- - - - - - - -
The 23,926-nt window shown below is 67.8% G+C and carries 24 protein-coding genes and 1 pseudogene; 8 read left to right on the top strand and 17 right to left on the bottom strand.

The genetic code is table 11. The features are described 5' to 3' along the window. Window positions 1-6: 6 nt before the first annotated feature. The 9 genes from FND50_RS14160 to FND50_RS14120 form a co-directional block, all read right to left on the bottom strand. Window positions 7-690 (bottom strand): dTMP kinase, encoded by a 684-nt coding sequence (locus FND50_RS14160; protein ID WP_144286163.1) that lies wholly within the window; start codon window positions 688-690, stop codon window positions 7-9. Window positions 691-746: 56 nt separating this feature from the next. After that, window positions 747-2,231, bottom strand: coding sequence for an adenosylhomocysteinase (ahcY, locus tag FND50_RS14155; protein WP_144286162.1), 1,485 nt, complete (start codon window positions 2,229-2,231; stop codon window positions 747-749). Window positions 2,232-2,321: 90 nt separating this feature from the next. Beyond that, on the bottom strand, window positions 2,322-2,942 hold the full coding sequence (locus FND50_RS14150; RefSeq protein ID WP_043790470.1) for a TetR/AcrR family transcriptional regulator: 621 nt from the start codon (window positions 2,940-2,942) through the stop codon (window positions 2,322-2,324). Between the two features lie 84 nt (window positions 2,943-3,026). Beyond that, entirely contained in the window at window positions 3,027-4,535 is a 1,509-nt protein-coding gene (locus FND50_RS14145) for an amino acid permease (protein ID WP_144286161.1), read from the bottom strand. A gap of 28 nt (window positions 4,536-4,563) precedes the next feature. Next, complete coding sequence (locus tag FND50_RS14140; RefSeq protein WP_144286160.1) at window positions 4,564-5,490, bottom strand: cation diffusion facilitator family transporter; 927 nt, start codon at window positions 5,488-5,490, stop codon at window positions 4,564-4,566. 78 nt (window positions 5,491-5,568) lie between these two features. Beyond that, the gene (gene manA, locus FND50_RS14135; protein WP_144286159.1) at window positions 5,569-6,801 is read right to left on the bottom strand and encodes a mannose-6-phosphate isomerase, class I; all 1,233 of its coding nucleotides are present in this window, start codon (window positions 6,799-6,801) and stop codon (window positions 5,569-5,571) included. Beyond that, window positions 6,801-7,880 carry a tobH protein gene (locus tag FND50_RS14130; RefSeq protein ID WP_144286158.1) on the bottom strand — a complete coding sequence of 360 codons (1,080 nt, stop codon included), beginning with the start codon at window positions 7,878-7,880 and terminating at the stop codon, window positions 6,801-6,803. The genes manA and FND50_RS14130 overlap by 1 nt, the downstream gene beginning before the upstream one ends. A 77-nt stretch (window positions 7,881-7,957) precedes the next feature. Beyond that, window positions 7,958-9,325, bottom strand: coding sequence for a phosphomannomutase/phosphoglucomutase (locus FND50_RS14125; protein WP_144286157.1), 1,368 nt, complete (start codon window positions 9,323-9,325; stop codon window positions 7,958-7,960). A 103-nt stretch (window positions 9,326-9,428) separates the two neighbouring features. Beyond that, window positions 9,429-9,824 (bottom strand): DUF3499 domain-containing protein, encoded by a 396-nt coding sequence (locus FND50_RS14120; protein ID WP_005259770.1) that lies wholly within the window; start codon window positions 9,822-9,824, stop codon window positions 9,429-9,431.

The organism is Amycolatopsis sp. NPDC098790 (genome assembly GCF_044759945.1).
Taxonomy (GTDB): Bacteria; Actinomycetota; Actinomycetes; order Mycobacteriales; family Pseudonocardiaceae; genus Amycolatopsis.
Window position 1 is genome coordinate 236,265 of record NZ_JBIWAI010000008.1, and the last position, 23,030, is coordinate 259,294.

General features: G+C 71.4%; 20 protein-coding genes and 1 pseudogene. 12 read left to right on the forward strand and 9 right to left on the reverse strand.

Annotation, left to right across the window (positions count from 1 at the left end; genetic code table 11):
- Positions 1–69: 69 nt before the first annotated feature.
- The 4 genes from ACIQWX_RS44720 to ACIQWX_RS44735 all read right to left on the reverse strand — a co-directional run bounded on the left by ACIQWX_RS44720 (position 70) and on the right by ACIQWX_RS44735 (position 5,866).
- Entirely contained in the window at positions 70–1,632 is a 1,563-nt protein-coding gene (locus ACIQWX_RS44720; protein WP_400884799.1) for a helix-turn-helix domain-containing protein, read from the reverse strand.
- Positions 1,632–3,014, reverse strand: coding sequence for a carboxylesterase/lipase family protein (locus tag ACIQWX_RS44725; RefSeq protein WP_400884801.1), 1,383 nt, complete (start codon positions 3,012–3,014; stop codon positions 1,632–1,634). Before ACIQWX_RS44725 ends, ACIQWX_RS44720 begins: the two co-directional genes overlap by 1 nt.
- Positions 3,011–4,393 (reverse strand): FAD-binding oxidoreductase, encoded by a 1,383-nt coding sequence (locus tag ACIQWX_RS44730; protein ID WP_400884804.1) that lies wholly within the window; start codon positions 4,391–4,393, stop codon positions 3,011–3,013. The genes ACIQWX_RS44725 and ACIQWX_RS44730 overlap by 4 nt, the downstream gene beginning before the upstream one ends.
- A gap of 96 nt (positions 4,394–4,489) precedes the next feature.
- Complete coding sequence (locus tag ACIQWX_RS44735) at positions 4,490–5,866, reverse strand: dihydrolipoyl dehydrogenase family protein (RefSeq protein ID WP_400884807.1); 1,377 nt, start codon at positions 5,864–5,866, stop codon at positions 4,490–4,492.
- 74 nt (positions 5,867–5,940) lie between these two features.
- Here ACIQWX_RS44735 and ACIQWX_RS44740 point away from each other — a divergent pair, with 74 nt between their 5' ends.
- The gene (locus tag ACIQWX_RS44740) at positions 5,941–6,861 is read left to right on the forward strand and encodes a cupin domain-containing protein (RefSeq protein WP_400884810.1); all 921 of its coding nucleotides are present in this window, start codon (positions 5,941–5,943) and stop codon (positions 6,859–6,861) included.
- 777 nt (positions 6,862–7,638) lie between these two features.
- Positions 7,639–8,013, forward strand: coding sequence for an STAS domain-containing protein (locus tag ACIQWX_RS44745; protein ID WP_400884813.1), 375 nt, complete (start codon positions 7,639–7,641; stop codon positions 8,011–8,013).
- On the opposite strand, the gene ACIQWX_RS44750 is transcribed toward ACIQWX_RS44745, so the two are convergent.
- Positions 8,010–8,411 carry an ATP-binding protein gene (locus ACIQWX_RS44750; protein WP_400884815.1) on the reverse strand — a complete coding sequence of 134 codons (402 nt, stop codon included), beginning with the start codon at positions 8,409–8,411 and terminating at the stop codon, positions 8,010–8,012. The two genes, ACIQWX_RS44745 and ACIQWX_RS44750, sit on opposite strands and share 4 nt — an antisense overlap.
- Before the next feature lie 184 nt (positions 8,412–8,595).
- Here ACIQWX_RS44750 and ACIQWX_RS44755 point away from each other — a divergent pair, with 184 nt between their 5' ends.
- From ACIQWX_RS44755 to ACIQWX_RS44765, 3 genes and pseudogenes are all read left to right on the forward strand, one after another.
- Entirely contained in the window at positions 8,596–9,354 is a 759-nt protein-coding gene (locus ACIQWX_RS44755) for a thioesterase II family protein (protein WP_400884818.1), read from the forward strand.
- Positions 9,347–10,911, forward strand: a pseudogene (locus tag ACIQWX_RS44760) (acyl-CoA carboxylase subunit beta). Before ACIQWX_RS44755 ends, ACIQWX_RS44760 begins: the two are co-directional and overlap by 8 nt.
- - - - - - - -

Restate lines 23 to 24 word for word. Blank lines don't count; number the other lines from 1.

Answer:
- Here ACIQWX_RS44750 and ACIQWX_RS44755 point away from each other — a divergent pair, with 184 nt between their 5' ends.
- From ACIQWX_RS44755 to ACIQWX_RS44765, 3 genes and pseudogenes are all read left to right on the forward strand, one after another.